100 citations


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08 Dec 2001-BMJ
TL;DR: There is, I think, something ethereal about i —the square root of minus one, which seems an odd beast at that time—an intruder hovering on the edge of reality.
Abstract: There is, I think, something ethereal about i —the square root of minus one. I remember first hearing about it at school. It seemed an odd beast at that time—an intruder hovering on the edge of reality. Usually familiarity dulls this sense of the bizarre, but in the case of i it was the reverse: over the years the sense of its surreal nature intensified. It seemed that it was impossible to write mathematics that described the real world in …

33,785 citations

Journal ArticleDOI
TL;DR: Herschel was launched on 14 May 2009, and is now an operational ESA space observatory o ering unprecedented observational capabilities in the far-infrared and sub-millimetre spectral range 55 671 m.
Abstract: Herschel was launched on 14 May 2009, and is now an operational ESA space observatory o ering unprecedented observational capabilities in the far-infrared and submillimetre spectral range 55 671 m. Herschel carries a 3.5 metre diameter passively cooled Cassegrain telescope, which is the largest of its kind and utilises a novel silicon carbide technology. The science payload comprises three instruments: two direct detection cameras/medium resolution spectrometers, PACS and SPIRE, and a very high-resolution heterodyne spectrometer, HIFI, whose focal plane units are housed inside a superfluid helium cryostat. Herschel is an observatory facility operated in partnership among ESA, the instrument consortia, and NASA. The mission lifetime is determined by the cryostat hold time. Nominally approximately 20,000 hours will be available for astronomy, 32% is guaranteed time and the remainder is open to the worldwide general astronomical community through a standard competitive proposal procedure.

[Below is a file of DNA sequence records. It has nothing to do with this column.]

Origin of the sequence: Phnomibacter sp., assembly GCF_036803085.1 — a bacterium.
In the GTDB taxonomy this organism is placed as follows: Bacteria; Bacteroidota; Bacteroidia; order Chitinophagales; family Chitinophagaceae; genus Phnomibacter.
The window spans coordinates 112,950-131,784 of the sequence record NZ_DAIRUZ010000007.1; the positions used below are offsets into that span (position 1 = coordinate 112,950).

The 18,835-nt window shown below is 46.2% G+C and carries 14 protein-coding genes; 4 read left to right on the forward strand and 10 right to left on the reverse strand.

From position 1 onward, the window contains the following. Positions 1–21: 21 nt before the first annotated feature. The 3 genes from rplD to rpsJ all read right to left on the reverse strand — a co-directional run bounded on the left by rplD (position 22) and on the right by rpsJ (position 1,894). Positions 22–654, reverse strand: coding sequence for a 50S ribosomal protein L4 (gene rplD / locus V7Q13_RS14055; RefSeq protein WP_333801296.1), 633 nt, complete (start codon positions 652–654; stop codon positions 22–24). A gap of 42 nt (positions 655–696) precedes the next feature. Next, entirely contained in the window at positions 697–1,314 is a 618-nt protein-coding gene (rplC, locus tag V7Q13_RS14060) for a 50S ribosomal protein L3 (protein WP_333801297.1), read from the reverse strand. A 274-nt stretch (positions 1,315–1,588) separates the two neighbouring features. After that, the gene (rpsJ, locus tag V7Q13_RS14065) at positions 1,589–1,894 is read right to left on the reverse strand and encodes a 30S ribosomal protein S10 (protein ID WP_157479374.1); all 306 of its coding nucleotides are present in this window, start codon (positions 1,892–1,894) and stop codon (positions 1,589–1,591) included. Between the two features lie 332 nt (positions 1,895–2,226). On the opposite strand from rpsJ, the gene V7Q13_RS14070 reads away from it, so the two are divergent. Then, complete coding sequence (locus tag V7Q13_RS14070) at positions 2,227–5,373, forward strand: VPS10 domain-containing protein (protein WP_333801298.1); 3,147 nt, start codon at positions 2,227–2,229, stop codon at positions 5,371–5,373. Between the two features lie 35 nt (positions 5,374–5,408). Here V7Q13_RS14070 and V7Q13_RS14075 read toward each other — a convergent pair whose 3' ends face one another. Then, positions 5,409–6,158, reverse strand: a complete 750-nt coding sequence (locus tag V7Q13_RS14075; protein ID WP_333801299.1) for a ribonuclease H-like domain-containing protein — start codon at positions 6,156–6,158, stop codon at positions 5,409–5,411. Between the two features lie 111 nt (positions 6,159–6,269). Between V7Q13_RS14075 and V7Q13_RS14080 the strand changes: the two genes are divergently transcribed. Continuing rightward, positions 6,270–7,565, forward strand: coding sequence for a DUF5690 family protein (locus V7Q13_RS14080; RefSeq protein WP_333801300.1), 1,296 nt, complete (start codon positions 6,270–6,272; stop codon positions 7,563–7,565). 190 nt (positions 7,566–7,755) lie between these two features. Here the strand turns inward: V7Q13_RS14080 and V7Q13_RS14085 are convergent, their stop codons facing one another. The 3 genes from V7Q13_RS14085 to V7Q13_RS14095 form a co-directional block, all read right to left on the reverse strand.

3,359 citations

Journal ArticleDOI
TL;DR: The Photodetector Array Camera and Spectrometer (PACS) as discussed by the authors is one of the three science instruments on ESA's far infrared and sub-mil- limetre observatory.